All the equipment you need for your baby’s first year

It’s true that at first, your baby won’t do too much, yet it’s still important to equip the house with a number of essential items.

 Baby foot (Illustrative) (photo credit: Negative Space)
Baby foot (Illustrative)
(photo credit: Negative Space)

If you ask your mothers about the period when you were babies, you’ll find that they didn’t stock up on many things for you at the beginning of the journey. They had a stroller, a playpen, a blanket to spread on the floor. These were the basics and you wouldn’t find many mothers who added other special equipment. Today we’re in a completely different period. The baby world has evolved and with it the understanding that there are accessories and aids that greatly help the lives of little ones in the first weeks and months.

Shlomit Schuster is an infant development specialist, family counselor, and parenting instructor. She highlights the benefits of a number of accessories to buy after the baby’s birth. You don’t have to, of course, buy them all, but you should know the differences between them and their functions.


This is an essential developmental accessory. It continues the feeling of the womb because it helps babies learn the limits of their bodies, allows for a cradled posture, moderates the Moro reflex (panic reflex), and at each developmental stage, there’s a different function. For example, during the crawling phase, the beanbag will become a wonderful obstacle that the baby will have to go through. Of course, put the baby on its back on the poof, move it gently and make sure your baby’s face doesn’t sink into the poof.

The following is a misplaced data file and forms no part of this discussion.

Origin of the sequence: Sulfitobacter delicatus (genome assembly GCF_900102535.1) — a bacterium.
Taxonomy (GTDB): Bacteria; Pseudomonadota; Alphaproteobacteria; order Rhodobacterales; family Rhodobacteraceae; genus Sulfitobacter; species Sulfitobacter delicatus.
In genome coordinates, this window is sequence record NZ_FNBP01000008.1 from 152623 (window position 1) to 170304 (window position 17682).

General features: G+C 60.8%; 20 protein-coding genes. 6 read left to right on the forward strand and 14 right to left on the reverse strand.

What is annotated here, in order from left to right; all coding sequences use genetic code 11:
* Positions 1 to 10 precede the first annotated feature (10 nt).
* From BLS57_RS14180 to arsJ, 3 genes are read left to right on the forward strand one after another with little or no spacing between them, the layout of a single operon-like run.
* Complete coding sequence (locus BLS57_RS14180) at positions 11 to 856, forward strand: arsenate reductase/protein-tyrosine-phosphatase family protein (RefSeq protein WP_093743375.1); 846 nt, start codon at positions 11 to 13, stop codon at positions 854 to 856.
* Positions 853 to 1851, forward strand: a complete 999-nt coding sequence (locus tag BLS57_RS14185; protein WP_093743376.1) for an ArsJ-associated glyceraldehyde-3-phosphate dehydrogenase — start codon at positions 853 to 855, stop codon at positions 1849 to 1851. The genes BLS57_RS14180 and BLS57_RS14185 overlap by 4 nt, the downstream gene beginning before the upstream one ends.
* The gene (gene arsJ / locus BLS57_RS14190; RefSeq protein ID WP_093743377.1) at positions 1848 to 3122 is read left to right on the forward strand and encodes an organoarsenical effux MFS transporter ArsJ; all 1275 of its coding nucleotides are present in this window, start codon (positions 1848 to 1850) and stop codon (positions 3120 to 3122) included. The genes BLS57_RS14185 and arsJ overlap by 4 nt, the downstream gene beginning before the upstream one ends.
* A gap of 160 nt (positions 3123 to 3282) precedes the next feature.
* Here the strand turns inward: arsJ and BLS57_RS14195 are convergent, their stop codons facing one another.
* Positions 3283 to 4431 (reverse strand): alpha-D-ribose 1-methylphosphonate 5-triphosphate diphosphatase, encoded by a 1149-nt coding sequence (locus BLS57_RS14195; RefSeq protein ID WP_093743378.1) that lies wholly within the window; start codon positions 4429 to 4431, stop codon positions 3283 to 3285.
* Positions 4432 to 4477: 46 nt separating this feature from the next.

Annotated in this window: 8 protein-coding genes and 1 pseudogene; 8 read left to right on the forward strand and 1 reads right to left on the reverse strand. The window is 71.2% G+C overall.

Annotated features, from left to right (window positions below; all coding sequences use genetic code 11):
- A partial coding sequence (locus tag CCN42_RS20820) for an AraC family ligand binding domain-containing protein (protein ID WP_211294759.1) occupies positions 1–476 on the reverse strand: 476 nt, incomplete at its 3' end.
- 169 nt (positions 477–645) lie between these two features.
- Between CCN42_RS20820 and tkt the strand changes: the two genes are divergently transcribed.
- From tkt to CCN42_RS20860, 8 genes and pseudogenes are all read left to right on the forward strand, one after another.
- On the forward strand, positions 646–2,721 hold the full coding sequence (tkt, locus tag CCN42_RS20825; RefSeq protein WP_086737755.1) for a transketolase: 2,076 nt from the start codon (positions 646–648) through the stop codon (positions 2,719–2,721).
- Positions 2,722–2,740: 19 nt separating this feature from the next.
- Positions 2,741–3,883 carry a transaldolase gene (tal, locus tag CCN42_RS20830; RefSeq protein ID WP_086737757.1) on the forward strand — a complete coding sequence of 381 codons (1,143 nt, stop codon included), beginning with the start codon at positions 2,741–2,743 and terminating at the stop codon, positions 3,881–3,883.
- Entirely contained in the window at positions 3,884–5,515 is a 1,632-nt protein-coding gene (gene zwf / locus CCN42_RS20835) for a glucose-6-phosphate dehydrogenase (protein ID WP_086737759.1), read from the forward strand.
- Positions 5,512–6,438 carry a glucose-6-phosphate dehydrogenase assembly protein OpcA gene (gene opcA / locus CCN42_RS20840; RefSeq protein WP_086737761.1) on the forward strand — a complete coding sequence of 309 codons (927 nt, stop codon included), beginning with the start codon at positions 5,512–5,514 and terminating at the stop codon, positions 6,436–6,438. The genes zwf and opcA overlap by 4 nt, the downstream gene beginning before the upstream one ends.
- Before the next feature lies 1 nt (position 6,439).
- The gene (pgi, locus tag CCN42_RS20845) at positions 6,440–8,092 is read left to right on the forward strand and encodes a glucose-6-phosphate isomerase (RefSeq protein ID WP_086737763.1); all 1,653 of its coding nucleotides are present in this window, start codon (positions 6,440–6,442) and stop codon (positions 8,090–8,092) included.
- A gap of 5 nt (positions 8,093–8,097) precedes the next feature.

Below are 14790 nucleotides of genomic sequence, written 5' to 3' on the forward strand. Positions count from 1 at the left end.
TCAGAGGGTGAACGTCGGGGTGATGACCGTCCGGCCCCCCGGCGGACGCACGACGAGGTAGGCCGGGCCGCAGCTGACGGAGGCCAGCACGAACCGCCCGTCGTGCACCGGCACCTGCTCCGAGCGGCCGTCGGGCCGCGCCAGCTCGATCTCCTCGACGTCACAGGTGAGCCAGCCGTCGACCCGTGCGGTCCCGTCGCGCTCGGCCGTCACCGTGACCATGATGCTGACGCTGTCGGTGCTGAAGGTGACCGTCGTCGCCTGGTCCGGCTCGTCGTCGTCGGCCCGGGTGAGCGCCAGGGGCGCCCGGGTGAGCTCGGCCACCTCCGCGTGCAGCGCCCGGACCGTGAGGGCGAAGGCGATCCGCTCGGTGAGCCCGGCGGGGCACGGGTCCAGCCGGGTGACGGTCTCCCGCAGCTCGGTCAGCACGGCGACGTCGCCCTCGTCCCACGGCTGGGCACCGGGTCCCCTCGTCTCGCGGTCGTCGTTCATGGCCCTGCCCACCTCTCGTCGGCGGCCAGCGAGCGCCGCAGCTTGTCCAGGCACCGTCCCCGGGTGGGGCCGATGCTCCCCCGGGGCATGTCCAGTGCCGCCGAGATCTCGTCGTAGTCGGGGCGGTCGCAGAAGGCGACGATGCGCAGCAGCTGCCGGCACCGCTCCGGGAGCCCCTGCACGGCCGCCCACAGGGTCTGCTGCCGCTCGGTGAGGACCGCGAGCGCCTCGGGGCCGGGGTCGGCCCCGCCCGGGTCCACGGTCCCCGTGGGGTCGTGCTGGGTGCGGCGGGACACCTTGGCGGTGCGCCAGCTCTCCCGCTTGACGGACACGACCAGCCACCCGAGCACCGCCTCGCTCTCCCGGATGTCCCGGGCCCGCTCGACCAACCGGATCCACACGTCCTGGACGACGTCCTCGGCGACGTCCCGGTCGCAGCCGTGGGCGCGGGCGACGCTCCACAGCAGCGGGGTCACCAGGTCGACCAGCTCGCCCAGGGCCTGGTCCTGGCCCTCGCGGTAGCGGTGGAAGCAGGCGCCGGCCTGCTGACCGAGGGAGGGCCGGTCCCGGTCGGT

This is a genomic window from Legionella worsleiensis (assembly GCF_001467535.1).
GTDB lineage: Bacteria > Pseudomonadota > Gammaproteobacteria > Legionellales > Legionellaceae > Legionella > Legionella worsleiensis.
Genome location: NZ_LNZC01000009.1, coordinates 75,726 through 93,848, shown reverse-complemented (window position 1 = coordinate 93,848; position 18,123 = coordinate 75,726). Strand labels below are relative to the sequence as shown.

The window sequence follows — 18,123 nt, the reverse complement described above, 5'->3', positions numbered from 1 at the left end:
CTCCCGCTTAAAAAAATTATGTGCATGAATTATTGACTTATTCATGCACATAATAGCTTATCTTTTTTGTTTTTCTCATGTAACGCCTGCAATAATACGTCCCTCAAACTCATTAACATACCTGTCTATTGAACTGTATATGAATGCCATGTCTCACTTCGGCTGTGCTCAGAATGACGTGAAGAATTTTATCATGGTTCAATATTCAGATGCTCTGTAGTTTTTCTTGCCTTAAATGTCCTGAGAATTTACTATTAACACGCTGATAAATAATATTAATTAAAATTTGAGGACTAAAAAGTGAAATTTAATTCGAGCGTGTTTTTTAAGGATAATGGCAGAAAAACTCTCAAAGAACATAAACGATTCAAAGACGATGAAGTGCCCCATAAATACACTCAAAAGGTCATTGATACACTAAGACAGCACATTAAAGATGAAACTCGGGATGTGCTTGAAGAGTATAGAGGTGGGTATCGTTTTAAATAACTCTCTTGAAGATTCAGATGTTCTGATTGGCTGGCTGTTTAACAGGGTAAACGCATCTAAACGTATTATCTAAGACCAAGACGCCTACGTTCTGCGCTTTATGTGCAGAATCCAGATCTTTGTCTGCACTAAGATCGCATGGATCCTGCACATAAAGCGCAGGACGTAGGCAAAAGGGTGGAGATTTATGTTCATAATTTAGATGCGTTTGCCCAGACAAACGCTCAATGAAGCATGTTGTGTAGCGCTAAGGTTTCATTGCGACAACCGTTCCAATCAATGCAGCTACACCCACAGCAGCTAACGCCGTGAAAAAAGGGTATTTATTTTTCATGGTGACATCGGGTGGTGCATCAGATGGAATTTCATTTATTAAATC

A sling is a great way to carry and calm down babies and let them experience touch, movement, and closeness. The sling allows the baby to be closest to you which is exactly what is needed for the first few months. Also, it frees your hands for other tasks when the baby is on you, helps relieve gas, and helps you get a good night's sleep as you can gently rock the baby to sleep, then put him/her in his crib where they should sleep well.

 Baby with pacifier (credit: INGIMAGE) Baby with pacifier (credit: INGIMAGE)

Bouncy chair

This is not a developmental tool, but it does enable you to leave the baby in place for a moment safely, which can be relaxing and even fun. Note that you place babies on a bouncy chair for a reasonable amount of time; don’t "neglect" them there for your convenience.


You can almost get addicted because it’s effective, but when used in moderation, the physioball is a wonderful tool for relaxation and also for developmental exercises such as tummy time, which after six weeks a baby needs daily in order to strengthen neck muscles. You’ll see that it significantly relaxes and relieves babies when they are colicky or gassy.

Activity mat

This is a must-have accessory so we will expand on it: a baby mat or university is an essential item for all stages of motor development because everything happens through interaction with the mat. The starting surface should be soft but not too soft, one that is pleasant to stay on and even fall asleep. Later, as babies develop, it’s best to move to a stiffer surface. Such a surface will be excellent for crawling time because it allows for real resistance that will facilitate progress and the start of crawling.

The surface shouldn’t be too decorated; babies should be able to find the toys and parts on the mat. The background should be neutral and choose a surface that will be easy to clean or wash, easy to carry and not too hard to fold and store.

This article was written in partnership with the JAMA parenting app.